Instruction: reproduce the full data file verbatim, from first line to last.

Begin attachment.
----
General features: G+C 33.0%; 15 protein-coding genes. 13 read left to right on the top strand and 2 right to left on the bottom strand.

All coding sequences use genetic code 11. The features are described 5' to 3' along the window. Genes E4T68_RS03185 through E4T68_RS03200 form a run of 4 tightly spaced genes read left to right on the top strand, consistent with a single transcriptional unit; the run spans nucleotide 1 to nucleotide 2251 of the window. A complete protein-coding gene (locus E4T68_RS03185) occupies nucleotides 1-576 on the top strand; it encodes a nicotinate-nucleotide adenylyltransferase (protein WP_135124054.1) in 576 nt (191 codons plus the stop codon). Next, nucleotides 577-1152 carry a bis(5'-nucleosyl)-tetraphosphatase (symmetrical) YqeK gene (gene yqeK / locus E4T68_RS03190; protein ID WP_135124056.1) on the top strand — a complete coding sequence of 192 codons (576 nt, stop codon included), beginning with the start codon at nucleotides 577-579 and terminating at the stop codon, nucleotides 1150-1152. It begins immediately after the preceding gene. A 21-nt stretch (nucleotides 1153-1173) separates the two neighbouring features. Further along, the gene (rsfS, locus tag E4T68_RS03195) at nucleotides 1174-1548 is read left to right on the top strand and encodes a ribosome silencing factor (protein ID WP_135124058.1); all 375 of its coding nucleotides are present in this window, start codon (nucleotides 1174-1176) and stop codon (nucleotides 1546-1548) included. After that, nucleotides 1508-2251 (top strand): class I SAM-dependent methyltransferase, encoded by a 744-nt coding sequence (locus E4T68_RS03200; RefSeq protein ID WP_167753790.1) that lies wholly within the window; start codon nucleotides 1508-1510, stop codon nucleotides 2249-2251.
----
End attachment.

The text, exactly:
General features: G+C 33.0%; 15 protein-coding genes. 13 read left to right on the top strand and 2 right to left on the bottom strand.

All coding sequences use genetic code 11. The features are described 5' to 3' along the window. Genes E4T68_RS03185 through E4T68_RS03200 form a run of 4 tightly spaced genes read left to right on the top strand, consistent with a single transcriptional unit; the run spans nucleotide 1 to nucleotide 2251 of the window. A complete protein-coding gene (locus E4T68_RS03185) occupies nucleotides 1-576 on the top strand; it encodes a nicotinate-nucleotide adenylyltransferase (protein WP_135124054.1) in 576 nt (191 codons plus the stop codon). Next, nucleotides 577-1152 carry a bis(5'-nucleosyl)-tetraphosphatase (symmetrical) YqeK gene (gene yqeK / locus E4T68_RS03190; protein ID WP_135124056.1) on the top strand — a complete coding sequence of 192 codons (576 nt, stop codon included), beginning with the start codon at nucleotides 577-579 and terminating at the stop codon, nucleotides 1150-1152. It begins immediately after the preceding gene. A 21-nt stretch (nucleotides 1153-1173) separates the two neighbouring features. Further along, the gene (rsfS, locus tag E4T68_RS03195) at nucleotides 1174-1548 is read left to right on the top strand and encodes a ribosome silencing factor (protein ID WP_135124058.1); all 375 of its coding nucleotides are present in this window, start codon (nucleotides 1174-1176) and stop codon (nucleotides 1546-1548) included. After that, nucleotides 1508-2251 (top strand): class I SAM-dependent methyltransferase, encoded by a 744-nt coding sequence (locus E4T68_RS03200; RefSeq protein ID WP_167753790.1) that lies wholly within the window; start codon nucleotides 1508-1510, stop codon nucleotides 2249-2251.